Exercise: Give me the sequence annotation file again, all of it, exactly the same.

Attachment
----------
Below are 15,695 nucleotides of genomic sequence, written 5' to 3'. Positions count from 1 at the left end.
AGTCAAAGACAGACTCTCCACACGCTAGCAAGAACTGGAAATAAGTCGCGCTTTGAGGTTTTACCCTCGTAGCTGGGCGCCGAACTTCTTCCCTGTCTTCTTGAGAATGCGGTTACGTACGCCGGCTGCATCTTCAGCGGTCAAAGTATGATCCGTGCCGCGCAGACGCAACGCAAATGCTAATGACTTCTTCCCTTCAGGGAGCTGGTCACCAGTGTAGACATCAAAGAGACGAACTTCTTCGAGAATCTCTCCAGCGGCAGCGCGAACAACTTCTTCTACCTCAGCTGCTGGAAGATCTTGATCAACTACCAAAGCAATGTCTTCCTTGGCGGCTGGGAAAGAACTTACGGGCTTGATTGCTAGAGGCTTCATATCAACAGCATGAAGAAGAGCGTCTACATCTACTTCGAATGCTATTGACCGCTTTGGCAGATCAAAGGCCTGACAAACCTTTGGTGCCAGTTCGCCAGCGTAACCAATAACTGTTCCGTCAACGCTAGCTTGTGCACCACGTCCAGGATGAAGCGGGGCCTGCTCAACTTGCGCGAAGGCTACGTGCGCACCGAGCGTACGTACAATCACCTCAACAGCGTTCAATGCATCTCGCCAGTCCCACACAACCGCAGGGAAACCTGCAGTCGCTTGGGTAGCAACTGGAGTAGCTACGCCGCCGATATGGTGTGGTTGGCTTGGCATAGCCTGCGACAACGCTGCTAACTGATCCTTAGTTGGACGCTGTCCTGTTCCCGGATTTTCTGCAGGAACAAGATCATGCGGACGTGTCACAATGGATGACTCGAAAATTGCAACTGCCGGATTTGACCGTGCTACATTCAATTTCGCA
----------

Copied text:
Below are 15,695 nucleotides of genomic sequence, written 5' to 3'. Positions count from 1 at the left end.
AGTCAAAGACAGACTCTCCACACGCTAGCAAGAACTGGAAATAAGTCGCGCTTTGAGGTTTTACCCTCGTAGCTGGGCGCCGAACTTCTTCCCTGTCTTCTTGAGAATGCGGTTACGTACGCCGGCTGCATCTTCAGCGGTCAAAGTATGATCCGTGCCGCGCAGACGCAACGCAAATGCTAATGACTTCTTCCCTTCAGGGAGCTGGTCACCAGTGTAGACATCAAAGAGACGAACTTCTTCGAGAATCTCTCCAGCGGCAGCGCGAACAACTTCTTCTACCTCAGCTGCTGGAAGATCTTGATCAACTACCAAAGCAATGTCTTCCTTGGCGGCTGGGAAAGAACTTACGGGCTTGATTGCTAGAGGCTTCATATCAACAGCATGAAGAAGAGCGTCTACATCTACTTCGAATGCTATTGACCGCTTTGGCAGATCAAAGGCCTGACAAACCTTTGGTGCCAGTTCGCCAGCGTAACCAATAACTGTTCCGTCAACGCTAGCTTGTGCACCACGTCCAGGATGAAGCGGGGCCTGCTCAACTTGCGCGAAGGCTACGTGCGCACCGAGCGTACGTACAATCACCTCAACAGCGTTCAATGCATCTCGCCAGTCCCACACAACCGCAGGGAAACCTGCAGTCGCTTGGGTAGCAACTGGAGTAGCTACGCCGCCGATATGGTGTGGTTGGCTTGGCATAGCCTGCGACAACGCTGCTAACTGATCCTTAGTTGGACGCTGTCCTGTTCCCGGATTTTCTGCAGGAACAAGATCATGCGGACGTGTCACAATGGATGACTCGAAAATTGCAACTGCCGGATTTGACCGTGCTACATTCAATTTCGCA